The Basic Law is now 75 years old. Seen in international comparison, can we say that it is now a constitution rooted in tradition?

It still can’t compare with the 237-year-old American Constitution. That said, to this day the British and the Israelis do not have a written constitution; and most constitutions of other countries are younger than Germany’s Basic Law. For many other countries, it has set an example and still does so, above all after dictatorships have been overcome. Greece, Portugal, Spain and South Africa are examples that come to mind. Moreover, since the German nation state was founded in 1871, no constitution has ever remained valid for more than 75 years.

You served as Minister of the Interior in a state government led in Thuringia by the CDU [Christian Democrats]. In precisely this state, one party whose regional association has been classified by the Bundesverfassungsschutz (Federal Office for the Protection of the Constitution) as “definitely right-wing extremist” is growing stronger and stronger. Is the Basic Law able to cope with such developments?

The Basic Law establishes a “resilient democracy”, as it is referred to in international debate. It includes the option of having parties banned, having constitutional rights forfeited, banning the formation of associations and so on. It demands loyalty of its officials, soldiers and judges and imposes sanctions on violations. These are all instruments that the Weimar Constitution did not have. And there is a balanced separation of powers, such that a coup or straightforward seizing of power are almost impossible under the Basic Law. Compared with other countries, the democratic state under the rule of law enshrined in the Basic Law is better protected than public debate would sometimes give the impression. The same goes for Thuringia’s state constitution, incidentally, a very topical subject of debate. Ultimately, however, a democracy rests on popular sovereignty and on the majority of the people remaining rational and reasonable.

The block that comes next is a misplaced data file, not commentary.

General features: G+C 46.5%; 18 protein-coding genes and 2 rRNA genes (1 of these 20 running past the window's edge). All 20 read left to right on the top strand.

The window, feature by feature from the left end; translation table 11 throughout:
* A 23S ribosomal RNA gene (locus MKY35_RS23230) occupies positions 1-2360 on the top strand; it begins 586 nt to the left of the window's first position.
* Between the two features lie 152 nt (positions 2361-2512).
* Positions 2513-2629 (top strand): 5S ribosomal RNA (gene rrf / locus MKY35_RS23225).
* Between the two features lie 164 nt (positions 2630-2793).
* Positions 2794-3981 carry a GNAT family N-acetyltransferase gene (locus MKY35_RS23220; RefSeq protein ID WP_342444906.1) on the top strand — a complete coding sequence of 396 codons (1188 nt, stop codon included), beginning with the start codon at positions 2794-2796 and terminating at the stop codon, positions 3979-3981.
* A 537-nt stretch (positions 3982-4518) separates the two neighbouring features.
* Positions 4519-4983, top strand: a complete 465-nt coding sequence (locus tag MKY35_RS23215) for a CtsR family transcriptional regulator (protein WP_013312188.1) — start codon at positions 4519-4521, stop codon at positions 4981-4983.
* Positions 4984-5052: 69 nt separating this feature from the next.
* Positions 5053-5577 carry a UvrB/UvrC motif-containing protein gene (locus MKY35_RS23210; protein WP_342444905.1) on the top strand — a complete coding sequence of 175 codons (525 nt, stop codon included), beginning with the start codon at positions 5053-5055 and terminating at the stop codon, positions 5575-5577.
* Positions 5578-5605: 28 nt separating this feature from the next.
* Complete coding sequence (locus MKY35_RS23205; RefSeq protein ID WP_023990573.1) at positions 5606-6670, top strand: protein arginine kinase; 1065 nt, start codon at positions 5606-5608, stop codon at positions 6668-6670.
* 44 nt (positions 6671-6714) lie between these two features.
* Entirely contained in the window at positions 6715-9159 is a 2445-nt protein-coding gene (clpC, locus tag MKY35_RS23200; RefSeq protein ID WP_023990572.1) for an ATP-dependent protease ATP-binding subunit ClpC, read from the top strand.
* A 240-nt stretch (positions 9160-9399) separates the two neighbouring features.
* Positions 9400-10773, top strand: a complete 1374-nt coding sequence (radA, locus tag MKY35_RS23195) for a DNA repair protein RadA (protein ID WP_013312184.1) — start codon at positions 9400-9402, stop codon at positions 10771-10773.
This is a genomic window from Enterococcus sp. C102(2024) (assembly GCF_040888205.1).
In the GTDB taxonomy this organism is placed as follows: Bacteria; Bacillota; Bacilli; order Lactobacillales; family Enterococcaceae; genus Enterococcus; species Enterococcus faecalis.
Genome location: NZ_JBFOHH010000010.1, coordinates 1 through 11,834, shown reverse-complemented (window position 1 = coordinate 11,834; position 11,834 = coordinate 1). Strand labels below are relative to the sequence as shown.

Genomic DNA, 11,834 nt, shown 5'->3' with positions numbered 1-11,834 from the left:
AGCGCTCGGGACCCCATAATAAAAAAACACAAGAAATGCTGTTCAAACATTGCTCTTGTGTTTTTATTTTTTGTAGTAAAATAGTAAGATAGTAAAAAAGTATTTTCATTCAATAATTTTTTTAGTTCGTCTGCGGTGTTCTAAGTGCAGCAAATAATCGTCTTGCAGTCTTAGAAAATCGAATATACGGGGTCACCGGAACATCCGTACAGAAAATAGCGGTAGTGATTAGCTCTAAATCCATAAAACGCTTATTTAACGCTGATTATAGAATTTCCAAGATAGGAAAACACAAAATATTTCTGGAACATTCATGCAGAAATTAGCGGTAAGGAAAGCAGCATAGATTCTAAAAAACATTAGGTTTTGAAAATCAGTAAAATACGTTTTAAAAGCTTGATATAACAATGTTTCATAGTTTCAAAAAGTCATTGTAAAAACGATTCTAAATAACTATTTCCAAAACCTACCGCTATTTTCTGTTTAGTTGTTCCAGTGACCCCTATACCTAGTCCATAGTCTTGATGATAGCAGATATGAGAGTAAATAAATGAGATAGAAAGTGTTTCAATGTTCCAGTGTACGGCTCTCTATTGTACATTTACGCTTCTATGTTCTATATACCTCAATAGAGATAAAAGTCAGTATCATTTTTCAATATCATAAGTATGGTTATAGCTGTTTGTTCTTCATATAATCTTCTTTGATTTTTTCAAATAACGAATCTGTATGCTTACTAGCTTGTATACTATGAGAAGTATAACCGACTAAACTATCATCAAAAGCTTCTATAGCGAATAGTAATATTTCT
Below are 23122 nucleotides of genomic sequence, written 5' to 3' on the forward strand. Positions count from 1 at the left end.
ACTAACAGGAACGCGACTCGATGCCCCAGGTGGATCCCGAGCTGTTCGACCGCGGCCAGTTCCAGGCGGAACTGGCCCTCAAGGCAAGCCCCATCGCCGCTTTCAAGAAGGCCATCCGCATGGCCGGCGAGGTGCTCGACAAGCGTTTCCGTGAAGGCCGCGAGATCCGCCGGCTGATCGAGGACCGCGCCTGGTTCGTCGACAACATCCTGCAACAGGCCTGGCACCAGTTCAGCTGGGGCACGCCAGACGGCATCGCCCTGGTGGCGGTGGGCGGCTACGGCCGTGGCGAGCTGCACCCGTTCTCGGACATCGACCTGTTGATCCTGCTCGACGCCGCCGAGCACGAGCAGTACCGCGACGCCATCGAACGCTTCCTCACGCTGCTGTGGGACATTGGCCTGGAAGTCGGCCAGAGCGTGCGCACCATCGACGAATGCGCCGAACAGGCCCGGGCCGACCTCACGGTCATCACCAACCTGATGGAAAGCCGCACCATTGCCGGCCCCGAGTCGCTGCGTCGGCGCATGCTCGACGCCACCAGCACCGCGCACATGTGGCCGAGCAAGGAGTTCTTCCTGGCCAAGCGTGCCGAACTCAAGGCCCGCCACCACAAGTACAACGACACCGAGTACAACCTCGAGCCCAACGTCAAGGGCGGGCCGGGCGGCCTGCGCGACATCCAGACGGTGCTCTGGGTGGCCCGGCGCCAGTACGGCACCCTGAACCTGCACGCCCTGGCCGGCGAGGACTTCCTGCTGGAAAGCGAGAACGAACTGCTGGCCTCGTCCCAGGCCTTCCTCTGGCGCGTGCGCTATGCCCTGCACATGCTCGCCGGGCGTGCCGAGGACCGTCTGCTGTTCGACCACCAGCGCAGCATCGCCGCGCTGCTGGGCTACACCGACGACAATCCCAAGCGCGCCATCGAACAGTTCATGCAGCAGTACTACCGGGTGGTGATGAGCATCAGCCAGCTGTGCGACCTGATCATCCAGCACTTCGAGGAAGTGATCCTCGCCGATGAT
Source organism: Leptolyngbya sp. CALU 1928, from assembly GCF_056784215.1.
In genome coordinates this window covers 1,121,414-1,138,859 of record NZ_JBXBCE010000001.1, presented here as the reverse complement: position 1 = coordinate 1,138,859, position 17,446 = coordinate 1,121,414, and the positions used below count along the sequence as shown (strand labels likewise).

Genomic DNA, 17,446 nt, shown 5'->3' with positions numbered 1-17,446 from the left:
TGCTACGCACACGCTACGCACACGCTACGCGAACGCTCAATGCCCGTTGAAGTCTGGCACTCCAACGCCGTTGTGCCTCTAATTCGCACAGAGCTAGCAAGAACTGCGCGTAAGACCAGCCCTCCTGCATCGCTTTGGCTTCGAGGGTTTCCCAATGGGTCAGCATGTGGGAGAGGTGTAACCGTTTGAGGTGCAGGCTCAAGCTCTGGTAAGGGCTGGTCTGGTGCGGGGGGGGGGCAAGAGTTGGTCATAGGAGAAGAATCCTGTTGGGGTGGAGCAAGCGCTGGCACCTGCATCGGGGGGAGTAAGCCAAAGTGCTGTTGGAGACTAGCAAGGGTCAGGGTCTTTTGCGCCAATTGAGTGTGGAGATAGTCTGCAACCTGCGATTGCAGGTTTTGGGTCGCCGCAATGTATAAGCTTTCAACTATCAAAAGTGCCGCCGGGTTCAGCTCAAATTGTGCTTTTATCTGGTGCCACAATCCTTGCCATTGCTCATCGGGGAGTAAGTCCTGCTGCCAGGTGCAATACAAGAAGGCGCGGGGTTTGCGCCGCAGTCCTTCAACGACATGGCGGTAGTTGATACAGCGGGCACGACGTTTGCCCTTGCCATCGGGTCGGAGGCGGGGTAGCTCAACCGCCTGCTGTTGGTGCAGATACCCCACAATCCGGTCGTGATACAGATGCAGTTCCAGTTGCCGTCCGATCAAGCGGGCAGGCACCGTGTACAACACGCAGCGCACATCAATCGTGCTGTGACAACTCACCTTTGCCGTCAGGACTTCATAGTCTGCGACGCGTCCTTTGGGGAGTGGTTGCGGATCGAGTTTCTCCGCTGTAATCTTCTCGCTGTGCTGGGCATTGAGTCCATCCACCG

Even a political minority can influence the composition of the Constitutional Court. There are warnings that, in this way, anti-constitutional ideas could find their way into decisions made by the supreme court. Does that worry you?